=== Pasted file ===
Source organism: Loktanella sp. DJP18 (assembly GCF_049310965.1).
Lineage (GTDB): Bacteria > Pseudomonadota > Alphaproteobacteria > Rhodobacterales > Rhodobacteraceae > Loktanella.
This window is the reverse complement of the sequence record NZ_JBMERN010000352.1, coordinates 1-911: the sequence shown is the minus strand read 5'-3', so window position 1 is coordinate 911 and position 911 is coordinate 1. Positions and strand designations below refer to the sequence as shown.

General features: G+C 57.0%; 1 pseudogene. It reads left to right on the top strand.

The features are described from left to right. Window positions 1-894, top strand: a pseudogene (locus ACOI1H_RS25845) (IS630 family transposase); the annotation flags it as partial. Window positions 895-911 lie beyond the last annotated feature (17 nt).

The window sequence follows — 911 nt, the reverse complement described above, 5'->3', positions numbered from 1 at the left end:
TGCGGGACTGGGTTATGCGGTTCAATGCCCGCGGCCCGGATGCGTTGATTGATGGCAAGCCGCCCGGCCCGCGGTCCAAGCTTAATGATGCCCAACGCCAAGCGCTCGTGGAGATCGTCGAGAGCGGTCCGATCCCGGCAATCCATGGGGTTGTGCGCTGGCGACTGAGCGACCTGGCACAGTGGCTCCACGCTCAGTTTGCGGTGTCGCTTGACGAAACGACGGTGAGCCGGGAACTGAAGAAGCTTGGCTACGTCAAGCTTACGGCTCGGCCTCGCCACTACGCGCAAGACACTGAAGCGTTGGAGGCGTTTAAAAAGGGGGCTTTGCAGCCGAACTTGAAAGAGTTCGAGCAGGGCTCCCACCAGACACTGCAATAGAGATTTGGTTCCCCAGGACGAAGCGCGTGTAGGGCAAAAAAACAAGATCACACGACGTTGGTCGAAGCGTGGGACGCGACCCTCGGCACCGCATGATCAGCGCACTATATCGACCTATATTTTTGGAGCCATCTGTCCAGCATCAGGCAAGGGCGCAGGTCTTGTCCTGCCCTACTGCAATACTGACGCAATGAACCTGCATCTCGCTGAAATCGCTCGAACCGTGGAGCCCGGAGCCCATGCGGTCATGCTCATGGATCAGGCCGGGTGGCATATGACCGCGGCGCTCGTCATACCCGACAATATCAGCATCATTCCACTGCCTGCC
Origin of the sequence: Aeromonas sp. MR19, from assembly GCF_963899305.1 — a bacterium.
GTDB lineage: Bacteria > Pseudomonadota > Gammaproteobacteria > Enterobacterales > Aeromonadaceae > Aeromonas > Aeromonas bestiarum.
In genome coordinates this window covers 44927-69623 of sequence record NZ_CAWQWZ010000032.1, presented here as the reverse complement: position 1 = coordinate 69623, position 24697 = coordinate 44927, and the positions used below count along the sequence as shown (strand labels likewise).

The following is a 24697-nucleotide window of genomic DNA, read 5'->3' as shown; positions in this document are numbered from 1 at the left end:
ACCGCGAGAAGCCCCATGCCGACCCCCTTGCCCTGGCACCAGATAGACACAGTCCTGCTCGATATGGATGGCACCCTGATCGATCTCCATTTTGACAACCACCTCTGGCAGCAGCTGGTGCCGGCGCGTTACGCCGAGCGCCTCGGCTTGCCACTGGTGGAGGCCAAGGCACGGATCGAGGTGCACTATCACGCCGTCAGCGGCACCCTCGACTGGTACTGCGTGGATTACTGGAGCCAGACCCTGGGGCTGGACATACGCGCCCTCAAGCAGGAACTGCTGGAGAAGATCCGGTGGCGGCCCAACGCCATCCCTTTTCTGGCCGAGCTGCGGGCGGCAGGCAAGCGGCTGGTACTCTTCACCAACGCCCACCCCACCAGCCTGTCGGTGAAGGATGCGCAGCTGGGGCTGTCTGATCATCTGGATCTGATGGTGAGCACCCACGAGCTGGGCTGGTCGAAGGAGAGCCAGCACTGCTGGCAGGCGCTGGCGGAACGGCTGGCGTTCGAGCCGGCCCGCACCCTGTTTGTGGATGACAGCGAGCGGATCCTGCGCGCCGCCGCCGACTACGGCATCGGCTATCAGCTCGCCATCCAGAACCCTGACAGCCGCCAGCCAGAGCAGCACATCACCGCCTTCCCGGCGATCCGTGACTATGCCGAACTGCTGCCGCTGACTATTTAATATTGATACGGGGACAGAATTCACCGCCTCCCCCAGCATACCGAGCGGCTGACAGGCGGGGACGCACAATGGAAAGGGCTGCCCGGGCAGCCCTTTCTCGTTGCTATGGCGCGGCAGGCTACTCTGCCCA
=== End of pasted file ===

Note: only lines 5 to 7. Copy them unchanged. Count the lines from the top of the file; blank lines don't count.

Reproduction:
The features are described from left to right. Window positions 1-894, top strand: a pseudogene (locus ACOI1H_RS25845) (IS630 family transposase); the annotation flags it as partial. Window positions 895-911 lie beyond the last annotated feature (17 nt).

The window sequence follows — 911 nt, the reverse complement described above, 5'->3', positions numbered from 1 at the left end:
TGCGGGACTGGGTTATGCGGTTCAATGCCCGCGGCCCGGATGCGTTGATTGATGGCAAGCCGCCCGGCCCGCGGTCCAAGCTTAATGATGCCCAACGCCAAGCGCTCGTGGAGATCGTCGAGAGCGGTCCGATCCCGGCAATCCATGGGGTTGTGCGCTGGCGACTGAGCGACCTGGCACAGTGGCTCCACGCTCAGTTTGCGGTGTCGCTTGACGAAACGACGGTGAGCCGGGAACTGAAGAAGCTTGGCTACGTCAAGCTTACGGCTCGGCCTCGCCACTACGCGCAAGACACTGAAGCGTTGGAGGCGTTTAAAAAGGGGGCTTTGCAGCCGAACTTGAAAGAGTTCGAGCAGGGCTCCCACCAGACACTGCAATAGAGATTTGGTTCCCCAGGACGAAGCGCGTGTAGGGCAAAAAAACAAGATCACACGACGTTGGTCGAAGCGTGGGACGCGACCCTCGGCACCGCATGATCAGCGCACTATATCGACCTATATTTTTGGAGCCATCTGTCCAGCATCAGGCAAGGGCGCAGGTCTTGTCCTGCCCTACTGCAATACTGACGCAATGAACCTGCATCTCGCTGAAATCGCTCGAACCGTGGAGCCCGGAGCCCATGCGGTCATGCTCATGGATCAGGCCGGGTGGCATATGACCGCGGCGCTCGTCATACCCGACAATATCAGCATCATTCCACTGCCTGCC